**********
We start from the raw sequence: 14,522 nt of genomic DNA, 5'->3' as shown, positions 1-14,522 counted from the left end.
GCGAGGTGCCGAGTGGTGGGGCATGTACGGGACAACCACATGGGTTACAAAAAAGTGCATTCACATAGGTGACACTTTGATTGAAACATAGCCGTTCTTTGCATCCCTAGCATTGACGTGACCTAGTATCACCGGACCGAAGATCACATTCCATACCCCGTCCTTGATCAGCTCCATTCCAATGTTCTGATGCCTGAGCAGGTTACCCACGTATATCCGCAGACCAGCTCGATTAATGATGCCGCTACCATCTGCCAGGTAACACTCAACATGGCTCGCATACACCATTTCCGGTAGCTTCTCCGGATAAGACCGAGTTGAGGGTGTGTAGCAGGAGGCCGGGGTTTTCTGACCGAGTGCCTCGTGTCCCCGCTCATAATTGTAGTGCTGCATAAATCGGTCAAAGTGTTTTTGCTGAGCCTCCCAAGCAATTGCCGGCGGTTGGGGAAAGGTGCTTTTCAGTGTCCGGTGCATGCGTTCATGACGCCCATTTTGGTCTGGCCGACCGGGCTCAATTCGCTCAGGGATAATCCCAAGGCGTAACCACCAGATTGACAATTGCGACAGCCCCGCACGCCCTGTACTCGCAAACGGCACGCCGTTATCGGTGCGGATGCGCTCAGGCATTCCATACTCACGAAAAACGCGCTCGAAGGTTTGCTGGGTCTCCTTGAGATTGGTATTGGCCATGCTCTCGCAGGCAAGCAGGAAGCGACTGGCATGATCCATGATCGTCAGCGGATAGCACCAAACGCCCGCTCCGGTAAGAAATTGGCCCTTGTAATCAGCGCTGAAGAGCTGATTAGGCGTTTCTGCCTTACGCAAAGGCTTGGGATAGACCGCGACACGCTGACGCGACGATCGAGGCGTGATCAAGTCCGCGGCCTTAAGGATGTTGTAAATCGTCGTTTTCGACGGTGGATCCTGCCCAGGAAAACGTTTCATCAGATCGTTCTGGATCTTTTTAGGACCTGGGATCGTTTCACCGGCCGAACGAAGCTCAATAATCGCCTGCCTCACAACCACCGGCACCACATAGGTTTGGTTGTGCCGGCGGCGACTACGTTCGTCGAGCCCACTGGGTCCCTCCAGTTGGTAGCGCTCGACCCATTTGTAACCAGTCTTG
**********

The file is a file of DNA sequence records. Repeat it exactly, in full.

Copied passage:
We start from the raw sequence: 14,522 nt of genomic DNA, 5'->3' as shown, positions 1-14,522 counted from the left end.
GCGAGGTGCCGAGTGGTGGGGCATGTACGGGACAACCACATGGGTTACAAAAAAGTGCATTCACATAGGTGACACTTTGATTGAAACATAGCCGTTCTTTGCATCCCTAGCATTGACGTGACCTAGTATCACCGGACCGAAGATCACATTCCATACCCCGTCCTTGATCAGCTCCATTCCAATGTTCTGATGCCTGAGCAGGTTACCCACGTATATCCGCAGACCAGCTCGATTAATGATGCCGCTACCATCTGCCAGGTAACACTCAACATGGCTCGCATACACCATTTCCGGTAGCTTCTCCGGATAAGACCGAGTTGAGGGTGTGTAGCAGGAGGCCGGGGTTTTCTGACCGAGTGCCTCGTGTCCCCGCTCATAATTGTAGTGCTGCATAAATCGGTCAAAGTGTTTTTGCTGAGCCTCCCAAGCAATTGCCGGCGGTTGGGGAAAGGTGCTTTTCAGTGTCCGGTGCATGCGTTCATGACGCCCATTTTGGTCTGGCCGACCGGGCTCAATTCGCTCAGGGATAATCCCAAGGCGTAACCACCAGATTGACAATTGCGACAGCCCCGCACGCCCTGTACTCGCAAACGGCACGCCGTTATCGGTGCGGATGCGCTCAGGCATTCCATACTCACGAAAAACGCGCTCGAAGGTTTGCTGGGTCTCCTTGAGATTGGTATTGGCCATGCTCTCGCAGGCAAGCAGGAAGCGACTGGCATGATCCATGATCGTCAGCGGATAGCACCAAACGCCCGCTCCGGTAAGAAATTGGCCCTTGTAATCAGCGCTGAAGAGCTGATTAGGCGTTTCTGCCTTACGCAAAGGCTTGGGATAGACCGCGACACGCTGACGCGACGATCGAGGCGTGATCAAGTCCGCGGCCTTAAGGATGTTGTAAATCGTCGTTTTCGACGGTGGATCCTGCCCAGGAAAACGTTTCATCAGATCGTTCTGGATCTTTTTAGGACCTGGGATCGTTTCACCGGCCGAACGAAGCTCAATAATCGCCTGCCTCACAACCACCGGCACCACATAGGTTTGGTTGTGCCGGCGGCGACTACGTTCGTCGAGCCCACTGGGTCCCTCCAGTTGGTAGCGCTCGACCCATTTGTAACCAGTCTTG